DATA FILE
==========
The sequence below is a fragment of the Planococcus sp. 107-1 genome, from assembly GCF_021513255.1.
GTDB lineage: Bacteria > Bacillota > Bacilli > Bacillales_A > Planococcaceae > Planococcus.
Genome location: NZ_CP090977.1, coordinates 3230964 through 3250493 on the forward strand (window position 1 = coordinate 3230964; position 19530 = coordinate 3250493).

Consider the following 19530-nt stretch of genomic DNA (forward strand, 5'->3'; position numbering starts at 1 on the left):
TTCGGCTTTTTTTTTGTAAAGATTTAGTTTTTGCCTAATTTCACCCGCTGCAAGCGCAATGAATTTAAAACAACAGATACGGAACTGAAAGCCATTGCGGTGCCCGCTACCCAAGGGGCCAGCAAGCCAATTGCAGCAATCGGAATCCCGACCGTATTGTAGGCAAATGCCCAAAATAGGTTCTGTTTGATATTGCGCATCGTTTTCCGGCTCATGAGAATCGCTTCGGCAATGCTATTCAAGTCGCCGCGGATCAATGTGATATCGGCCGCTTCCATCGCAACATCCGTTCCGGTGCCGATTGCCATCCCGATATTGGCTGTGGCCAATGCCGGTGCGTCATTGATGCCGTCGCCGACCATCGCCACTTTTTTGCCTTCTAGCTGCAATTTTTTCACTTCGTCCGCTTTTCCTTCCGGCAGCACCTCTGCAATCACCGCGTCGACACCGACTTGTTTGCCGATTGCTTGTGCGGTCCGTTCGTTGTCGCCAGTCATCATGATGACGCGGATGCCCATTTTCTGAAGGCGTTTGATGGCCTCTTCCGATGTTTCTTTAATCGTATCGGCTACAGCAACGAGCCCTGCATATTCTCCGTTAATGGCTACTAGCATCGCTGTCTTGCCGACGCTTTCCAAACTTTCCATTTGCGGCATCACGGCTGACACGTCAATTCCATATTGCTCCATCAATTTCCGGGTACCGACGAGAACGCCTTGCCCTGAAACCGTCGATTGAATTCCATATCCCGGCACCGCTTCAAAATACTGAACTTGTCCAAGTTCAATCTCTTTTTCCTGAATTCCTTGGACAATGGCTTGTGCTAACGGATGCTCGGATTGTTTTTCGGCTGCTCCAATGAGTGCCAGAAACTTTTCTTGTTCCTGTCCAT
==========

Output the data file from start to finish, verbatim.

The sequence below is a fragment of the Planococcus sp. 107-1 genome, from assembly GCF_021513255.1.
GTDB lineage: Bacteria > Bacillota > Bacilli > Bacillales_A > Planococcaceae > Planococcus.
Genome location: NZ_CP090977.1, coordinates 3230964 through 3250493 on the forward strand (window position 1 = coordinate 3230964; position 19530 = coordinate 3250493).

Consider the following 19530-nt stretch of genomic DNA (forward strand, 5'->3'; position numbering starts at 1 on the left):
TTCGGCTTTTTTTTTGTAAAGATTTAGTTTTTGCCTAATTTCACCCGCTGCAAGCGCAATGAATTTAAAACAACAGATACGGAACTGAAAGCCATTGCGGTGCCCGCTACCCAAGGGGCCAGCAAGCCAATTGCAGCAATCGGAATCCCGACCGTATTGTAGGCAAATGCCCAAAATAGGTTCTGTTTGATATTGCGCATCGTTTTCCGGCTCATGAGAATCGCTTCGGCAATGCTATTCAAGTCGCCGCGGATCAATGTGATATCGGCCGCTTCCATCGCAACATCCGTTCCGGTGCCGATTGCCATCCCGATATTGGCTGTGGCCAATGCCGGTGCGTCATTGATGCCGTCGCCGACCATCGCCACTTTTTTGCCTTCTAGCTGCAATTTTTTCACTTCGTCCGCTTTTCCTTCCGGCAGCACCTCTGCAATCACCGCGTCGACACCGACTTGTTTGCCGATTGCTTGTGCGGTCCGTTCGTTGTCGCCAGTCATCATGATGACGCGGATGCCCATTTTCTGAAGGCGTTTGATGGCCTCTTCCGATGTTTCTTTAATCGTATCGGCTACAGCAACGAGCCCTGCATATTCTCCGTTAATGGCTACTAGCATCGCTGTCTTGCCGACGCTTTCCAAACTTTCCATTTGCGGCATCACGGCTGACACGTCAATTCCATATTGCTCCATCAATTTCCGGGTACCGACGAGAACGCCTTGCCCTGAAACCGTCGATTGAATTCCATATCCCGGCACCGCTTCAAAATACTGAACTTGTCCAAGTTCAATCTCTTTTTCCTGAATTCCTTGGACAATGGCTTGTGCTAACGGATGCTCGGATTGTTTTTCGGCTGCTCCAATGAGTGCCAGAAACTTTTCTTGTTCCTGTCCAT